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4 close finishes in T20Is


Number_one_Best_Greatest_cricketEven the most jingoistic of cricket fans would sometimes prefer it that their team is involved in a close contest. It makes for exciting viewing, as opposed to a one-sided thumping by their favourite team. Most neutrals would definitely prefer a closely contested match as it gets the pulse racing and provides unparalleled entertainment.

How exactly do you define a close contest? The obvious answer would be a game where both sides have a chance to win almost till the final stages of the match.

In Tests, it is the margin of defeat that defines a close contest. In ODIs, it could be the number of overs remaining if the chasing team wins. But in T20Is, if the chasing team wins with even an over to spare, it would be wrong to call it a close contest as an over is 5% of the total match. Therefore, if the margin of victory is less than 5 runs or the chasing team wins with just 2 or 3 deliveries to spare, only then can you call it a close match.

Here we look back at 4 T20Is which were riveting and had everyone watching at the edge of their seats, glued to the final moments.

Australia vs New Zealand, Sydney Cricket Ground, Sydney, 15th February 2009

Australia won the toss and elected to bat first. Their innings never really picked up momentum and New Zealand picked up wickets at regular intervals. David Hussey provided the innings with much needed impetus from the middle, but even he scored just 41 off 39 balls with a solitary four and six. Australia struck just 11 fours and 2 sixes in their entire innings and finished with a below par 150/7 from 20 overs.

In reply, New Zealand got off to a horrendous start as Peter Siddle knocked over Martin Guptill and Peter Fulton. Uncharacteristically, Brendon McCullum began slowly while Neil Broom kept the scoreboard ticking. At the end of the 10th over the Kiwis were 66/2 and needed 85 to win, with 8 wickets in hand.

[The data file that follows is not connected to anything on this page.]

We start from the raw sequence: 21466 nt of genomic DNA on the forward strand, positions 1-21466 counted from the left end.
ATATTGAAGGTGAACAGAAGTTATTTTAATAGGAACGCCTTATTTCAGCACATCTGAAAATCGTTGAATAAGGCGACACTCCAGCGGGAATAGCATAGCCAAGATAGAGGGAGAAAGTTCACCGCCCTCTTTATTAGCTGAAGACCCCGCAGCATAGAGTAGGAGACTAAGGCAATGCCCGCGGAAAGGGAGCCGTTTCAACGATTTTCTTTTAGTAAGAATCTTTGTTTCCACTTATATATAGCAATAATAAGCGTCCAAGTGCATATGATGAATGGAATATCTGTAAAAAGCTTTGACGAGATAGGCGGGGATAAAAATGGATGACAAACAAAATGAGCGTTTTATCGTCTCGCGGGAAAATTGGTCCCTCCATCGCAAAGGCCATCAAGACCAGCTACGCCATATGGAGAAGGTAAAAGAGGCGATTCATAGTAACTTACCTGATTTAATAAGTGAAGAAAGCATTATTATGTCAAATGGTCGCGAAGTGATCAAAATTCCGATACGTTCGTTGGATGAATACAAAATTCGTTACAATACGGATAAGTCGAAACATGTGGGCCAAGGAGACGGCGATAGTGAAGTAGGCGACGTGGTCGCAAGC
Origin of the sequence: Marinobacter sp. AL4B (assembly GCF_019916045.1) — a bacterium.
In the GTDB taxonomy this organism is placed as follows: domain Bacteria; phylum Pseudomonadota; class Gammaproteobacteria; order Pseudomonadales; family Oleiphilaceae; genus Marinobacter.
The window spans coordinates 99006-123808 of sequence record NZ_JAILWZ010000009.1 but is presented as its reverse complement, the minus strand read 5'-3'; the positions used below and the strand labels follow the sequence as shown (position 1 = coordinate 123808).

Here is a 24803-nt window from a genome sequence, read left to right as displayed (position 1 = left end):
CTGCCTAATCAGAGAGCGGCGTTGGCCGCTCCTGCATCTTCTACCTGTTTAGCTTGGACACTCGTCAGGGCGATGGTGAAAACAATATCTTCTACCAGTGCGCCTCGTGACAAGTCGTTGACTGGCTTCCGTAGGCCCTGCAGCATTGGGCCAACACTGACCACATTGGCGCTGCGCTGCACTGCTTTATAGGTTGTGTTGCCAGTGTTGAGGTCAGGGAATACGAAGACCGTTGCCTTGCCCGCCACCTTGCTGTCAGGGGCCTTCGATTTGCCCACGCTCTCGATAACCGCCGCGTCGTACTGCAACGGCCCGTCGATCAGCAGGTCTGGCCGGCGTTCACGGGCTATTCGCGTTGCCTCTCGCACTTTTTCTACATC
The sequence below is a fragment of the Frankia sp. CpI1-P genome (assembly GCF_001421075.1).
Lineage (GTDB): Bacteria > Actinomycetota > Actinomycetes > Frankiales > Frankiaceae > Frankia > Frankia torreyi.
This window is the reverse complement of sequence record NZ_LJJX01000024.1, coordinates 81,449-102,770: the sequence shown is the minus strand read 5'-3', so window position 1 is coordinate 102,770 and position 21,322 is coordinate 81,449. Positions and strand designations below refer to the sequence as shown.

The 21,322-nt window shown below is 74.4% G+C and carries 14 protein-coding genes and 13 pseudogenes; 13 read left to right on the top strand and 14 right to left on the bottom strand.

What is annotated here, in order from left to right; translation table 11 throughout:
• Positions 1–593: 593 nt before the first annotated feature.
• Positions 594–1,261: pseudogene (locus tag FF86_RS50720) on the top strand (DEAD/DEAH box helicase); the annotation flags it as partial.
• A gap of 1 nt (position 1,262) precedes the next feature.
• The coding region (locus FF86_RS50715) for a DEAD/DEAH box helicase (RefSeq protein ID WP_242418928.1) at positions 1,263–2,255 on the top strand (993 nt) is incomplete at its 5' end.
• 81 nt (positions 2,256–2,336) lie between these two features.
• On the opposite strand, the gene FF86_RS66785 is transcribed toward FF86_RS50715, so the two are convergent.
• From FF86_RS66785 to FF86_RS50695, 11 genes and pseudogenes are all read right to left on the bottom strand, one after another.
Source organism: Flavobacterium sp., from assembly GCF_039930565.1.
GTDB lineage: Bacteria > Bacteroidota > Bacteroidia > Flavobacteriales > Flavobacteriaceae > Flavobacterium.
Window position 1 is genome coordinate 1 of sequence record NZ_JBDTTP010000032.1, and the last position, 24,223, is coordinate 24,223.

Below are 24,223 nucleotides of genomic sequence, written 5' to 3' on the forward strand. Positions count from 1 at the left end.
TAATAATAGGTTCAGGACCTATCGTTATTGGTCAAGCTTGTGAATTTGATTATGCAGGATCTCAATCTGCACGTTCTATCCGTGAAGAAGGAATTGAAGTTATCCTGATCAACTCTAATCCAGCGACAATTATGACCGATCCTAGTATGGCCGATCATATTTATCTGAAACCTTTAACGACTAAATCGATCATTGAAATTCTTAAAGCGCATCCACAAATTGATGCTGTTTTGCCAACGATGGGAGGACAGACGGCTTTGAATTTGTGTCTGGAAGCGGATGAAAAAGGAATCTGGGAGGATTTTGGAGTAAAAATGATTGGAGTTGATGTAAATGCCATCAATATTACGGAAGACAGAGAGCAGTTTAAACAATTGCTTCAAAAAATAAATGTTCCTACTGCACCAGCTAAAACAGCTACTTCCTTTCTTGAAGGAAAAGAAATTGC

In the 17th over, bowled by James Hopes, McCullum struck a six and 2 fours. The Kiwis plundered 20 runs off that over, bringing the equation down to 25 off the last 3 overs. They still had 7 wickets in hand and were in command at this stage. However, on the first ball of the 19th over, McCullum was dismissed to a good catch by Adam Voges off Ben Hilfenhaus for a well-made 67.

New Zealand needed 14 off the last over and 12 from the last two deliveries. Nathan McCullum struck the penultimate ball by Nathan Bracken for a four, which left the Kiwis needing 8 off the last ball. Bracken ensured that he did not bowl a no ball or wide and yet, Nathan McCullum struck a six off the last ball. Australia had won a cliff-hanger by just 1 run.

Australia vs India, Sydney Cricket Ground, Sydney, 31st January 2016

India recovered from a 4-0 deficit to win the final ODI and had also won the first 2 T20Is in the 3 match series. A win for India would ensure that the combined total of victories in both ODIs and T20Is would be tied at 4 apiece.

Australia won the toss and elected to bat. Shane Watson played a blinder and did the bulk of the scoring. He went after the bowling right from the word go and struck an unbeaten 124 off 71 balls with 10 fours and 6 sixes. The 2nd highest scorer in the innings was Travis Head with 26. Australia made a formidable 197/5.